Use this URL to cite or link to this record in EThOS: http://ethos.bl.uk/OrderDetails.do?uin=uk.bl.ethos.564843
Title: High-fidelity colour reproduction for high-dynamic-range imaging
Author: Kim, M. H.
Awarding Body: University College London (University of London)
Current Institution: University College London (University of London)
Date of Award: 2010
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Abstract:
The aim of this thesis is to develop a colour reproduction system for high-dynamic-range (HDR) imaging. Classical colour reproduction systems fail to reproduce HDR images because current characterisation methods and colour appearance models fail to cover the dynamic range of luminance present in HDR images. HDR tone-mapping algorithms have been developed to reproduce HDR images on low-dynamic-range media such as LCD displays. However, most of these models have only considered luminance compression from a photographic point of view and have not explicitly taken into account colour appearance. Motivated by the idea to bridge the gap between crossmedia colour reproduction and HDR imaging, this thesis investigates the fundamentals and the infrastructure of cross-media colour reproduction. It restructures cross-media colour reproduction with respect to HDR imaging, and develops a novel cross-media colour reproduction system for HDR imaging. First, our HDR characterisation method enables us to measure HDR radiance values to a high accuracy that rivals spectroradiometers. Second, our colour appearance model enables us to predict human colour perception under high luminance levels. We first built a high-luminance display in order to establish a controllable high-luminance viewing environment. We conducted a psychophysical experiment on this display device to measure perceptual colour attributes. A novel numerical model for colour appearance was derived from our experimental data, which covers the full working range of the human visual system. Our appearance model predicts colour and luminance attributes under high luminance levels. In particular, our model predicts perceived lightness and colourfulness to a significantly higher accuracy than other appearance models. Finally, a complete colour reproduction pipeline is proposed using our novel HDR characterisation and colour appearance models. Results indicate that our reproduction system outperforms other reproduction methods with statistical significance. Our colour reproduction system provides high-fidelity colour reproduction for HDR imaging, and successfully bridges the gap between cross-media colour reproduction and HDR imaging.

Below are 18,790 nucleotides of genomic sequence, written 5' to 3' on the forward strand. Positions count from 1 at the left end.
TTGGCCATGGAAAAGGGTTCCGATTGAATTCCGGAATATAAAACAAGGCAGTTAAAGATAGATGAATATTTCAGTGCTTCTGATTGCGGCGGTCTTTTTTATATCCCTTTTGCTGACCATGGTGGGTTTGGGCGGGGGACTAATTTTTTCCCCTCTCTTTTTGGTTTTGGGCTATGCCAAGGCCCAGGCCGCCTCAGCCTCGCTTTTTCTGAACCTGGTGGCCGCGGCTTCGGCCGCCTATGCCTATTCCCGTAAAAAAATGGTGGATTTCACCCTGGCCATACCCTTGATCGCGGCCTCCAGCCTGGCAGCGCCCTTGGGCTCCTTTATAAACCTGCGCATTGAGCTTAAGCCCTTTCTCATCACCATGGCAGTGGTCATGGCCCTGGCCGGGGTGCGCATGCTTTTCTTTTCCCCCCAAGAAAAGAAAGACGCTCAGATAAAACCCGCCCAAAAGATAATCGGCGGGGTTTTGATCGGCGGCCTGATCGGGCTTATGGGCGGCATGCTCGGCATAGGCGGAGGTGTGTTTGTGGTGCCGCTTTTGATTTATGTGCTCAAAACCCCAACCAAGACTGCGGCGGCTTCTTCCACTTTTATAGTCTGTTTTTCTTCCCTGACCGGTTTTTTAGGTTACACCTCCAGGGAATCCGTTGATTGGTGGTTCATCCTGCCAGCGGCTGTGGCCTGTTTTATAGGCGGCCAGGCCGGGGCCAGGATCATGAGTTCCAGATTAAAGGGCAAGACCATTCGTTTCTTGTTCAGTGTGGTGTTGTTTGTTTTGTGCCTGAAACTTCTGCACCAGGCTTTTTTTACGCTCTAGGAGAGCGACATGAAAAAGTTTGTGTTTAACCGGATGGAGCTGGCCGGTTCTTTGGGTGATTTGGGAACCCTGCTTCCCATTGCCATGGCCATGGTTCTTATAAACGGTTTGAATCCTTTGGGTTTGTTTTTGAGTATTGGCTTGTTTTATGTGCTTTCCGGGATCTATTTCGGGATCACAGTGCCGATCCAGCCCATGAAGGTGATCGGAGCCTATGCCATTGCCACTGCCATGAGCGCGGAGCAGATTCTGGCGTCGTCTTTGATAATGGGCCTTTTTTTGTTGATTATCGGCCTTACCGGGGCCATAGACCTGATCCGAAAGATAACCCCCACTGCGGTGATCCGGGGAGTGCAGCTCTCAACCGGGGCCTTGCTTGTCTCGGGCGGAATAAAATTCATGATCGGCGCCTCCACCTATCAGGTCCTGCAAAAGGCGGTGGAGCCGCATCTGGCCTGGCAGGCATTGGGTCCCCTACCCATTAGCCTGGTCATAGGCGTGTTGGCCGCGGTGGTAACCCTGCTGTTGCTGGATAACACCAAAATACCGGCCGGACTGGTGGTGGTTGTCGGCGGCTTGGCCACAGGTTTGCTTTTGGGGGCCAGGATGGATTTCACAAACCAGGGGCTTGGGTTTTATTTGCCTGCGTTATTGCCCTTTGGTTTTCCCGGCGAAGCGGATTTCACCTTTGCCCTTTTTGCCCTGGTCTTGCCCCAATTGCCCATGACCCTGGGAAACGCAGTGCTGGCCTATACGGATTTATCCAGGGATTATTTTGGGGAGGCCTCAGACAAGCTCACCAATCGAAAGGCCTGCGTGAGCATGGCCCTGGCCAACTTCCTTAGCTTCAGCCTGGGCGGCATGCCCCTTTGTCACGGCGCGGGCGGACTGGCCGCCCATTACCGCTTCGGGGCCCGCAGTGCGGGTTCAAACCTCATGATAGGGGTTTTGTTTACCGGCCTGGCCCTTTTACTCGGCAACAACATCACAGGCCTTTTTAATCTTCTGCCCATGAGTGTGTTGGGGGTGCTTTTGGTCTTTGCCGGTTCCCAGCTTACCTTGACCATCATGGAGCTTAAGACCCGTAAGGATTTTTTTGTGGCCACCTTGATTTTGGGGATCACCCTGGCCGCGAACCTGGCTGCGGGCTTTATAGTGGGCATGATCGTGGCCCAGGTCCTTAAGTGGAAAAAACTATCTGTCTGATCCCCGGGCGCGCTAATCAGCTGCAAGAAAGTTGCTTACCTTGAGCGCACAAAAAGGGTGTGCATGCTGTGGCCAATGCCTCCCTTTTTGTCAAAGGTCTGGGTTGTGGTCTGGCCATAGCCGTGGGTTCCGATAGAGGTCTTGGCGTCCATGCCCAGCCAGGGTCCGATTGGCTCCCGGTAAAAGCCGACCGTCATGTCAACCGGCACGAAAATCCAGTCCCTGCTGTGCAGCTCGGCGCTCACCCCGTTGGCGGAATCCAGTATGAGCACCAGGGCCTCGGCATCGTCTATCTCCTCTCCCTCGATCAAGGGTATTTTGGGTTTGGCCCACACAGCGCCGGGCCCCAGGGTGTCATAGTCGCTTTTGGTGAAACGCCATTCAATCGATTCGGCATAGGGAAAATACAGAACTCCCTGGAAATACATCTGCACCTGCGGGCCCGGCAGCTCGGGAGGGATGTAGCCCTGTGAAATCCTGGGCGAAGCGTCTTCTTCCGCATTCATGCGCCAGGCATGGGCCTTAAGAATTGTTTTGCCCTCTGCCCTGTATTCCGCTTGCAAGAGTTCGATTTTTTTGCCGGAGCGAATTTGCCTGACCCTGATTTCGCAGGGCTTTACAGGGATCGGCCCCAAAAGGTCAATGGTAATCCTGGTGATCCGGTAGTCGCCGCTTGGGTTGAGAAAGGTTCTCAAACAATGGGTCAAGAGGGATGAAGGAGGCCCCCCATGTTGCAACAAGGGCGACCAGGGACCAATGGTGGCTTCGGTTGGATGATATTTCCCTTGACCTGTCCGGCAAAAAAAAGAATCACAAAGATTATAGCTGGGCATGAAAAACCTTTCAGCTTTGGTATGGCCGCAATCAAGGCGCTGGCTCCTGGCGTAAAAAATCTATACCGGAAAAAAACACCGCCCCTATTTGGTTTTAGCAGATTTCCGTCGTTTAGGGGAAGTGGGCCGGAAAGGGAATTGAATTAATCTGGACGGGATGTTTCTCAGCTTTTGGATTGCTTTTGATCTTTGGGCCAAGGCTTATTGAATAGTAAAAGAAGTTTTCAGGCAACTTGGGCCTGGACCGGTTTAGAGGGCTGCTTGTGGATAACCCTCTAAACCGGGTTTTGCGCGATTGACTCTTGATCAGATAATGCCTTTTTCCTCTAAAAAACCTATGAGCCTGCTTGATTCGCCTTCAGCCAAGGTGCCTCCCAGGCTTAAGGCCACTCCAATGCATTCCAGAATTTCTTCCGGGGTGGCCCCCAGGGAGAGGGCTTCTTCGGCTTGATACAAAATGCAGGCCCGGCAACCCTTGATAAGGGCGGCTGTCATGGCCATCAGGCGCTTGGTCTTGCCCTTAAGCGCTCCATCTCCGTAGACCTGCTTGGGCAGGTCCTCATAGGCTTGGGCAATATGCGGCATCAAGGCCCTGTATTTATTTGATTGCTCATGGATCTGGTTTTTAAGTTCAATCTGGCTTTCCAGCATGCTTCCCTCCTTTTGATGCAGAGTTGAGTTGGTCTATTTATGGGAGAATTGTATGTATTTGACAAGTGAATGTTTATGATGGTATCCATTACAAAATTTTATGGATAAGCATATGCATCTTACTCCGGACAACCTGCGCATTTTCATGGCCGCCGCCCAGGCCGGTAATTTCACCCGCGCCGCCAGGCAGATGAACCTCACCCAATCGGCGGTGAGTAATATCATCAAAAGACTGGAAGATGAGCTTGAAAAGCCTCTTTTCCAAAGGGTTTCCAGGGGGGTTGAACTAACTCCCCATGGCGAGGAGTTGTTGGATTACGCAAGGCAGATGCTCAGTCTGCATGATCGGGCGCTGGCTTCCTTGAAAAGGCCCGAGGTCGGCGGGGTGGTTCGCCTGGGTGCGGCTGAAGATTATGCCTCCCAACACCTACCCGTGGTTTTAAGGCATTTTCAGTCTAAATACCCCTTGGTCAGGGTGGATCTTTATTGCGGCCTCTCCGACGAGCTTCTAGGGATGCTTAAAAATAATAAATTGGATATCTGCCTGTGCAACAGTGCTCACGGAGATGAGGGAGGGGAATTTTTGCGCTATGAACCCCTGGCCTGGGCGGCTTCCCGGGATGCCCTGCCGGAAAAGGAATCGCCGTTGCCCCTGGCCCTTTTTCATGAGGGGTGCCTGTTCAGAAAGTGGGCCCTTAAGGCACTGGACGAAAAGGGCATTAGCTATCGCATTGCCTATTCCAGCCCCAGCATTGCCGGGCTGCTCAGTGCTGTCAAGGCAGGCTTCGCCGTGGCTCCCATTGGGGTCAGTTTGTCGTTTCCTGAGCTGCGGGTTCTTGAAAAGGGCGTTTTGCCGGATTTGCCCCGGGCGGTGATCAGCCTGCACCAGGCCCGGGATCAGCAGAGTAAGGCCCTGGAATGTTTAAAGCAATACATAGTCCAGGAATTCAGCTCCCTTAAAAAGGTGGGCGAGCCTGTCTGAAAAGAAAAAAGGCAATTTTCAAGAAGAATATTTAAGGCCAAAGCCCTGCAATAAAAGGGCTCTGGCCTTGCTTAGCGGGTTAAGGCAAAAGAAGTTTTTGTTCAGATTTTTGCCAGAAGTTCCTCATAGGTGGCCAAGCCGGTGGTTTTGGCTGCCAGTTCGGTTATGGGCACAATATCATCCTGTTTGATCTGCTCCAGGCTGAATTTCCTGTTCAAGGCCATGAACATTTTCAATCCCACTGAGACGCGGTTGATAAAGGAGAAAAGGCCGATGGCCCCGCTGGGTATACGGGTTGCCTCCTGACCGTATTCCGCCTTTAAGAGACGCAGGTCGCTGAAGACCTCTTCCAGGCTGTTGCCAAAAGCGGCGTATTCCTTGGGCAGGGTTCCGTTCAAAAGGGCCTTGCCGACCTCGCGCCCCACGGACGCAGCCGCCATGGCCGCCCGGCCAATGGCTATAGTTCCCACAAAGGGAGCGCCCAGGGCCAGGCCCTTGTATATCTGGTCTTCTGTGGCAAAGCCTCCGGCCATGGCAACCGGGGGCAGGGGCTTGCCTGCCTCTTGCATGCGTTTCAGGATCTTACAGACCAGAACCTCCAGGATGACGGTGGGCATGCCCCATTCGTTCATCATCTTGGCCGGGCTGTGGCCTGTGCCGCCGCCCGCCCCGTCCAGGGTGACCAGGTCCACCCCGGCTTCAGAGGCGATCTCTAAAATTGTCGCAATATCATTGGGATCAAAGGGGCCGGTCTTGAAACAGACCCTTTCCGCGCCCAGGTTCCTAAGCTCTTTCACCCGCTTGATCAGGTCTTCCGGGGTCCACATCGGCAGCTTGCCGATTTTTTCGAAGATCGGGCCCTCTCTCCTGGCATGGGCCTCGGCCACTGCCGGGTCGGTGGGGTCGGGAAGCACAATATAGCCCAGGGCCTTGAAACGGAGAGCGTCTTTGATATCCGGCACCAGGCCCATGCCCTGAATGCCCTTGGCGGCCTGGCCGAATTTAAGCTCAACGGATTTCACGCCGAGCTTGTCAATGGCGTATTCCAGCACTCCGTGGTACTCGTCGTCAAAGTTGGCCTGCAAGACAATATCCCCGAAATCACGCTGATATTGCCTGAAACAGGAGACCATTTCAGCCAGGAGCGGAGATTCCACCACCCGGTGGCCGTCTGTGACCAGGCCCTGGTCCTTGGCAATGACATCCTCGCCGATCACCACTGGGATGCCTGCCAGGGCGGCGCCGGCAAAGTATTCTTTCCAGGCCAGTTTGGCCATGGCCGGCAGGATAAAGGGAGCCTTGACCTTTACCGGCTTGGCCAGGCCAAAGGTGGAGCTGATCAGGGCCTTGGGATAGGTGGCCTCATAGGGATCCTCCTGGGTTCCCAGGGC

Supervisor: Not available Sponsor: Not available
Qualification Name: Thesis (Ph.D.) Qualification Level: Doctoral
EThOS ID: uk.bl.ethos.564843  DOI: Not available
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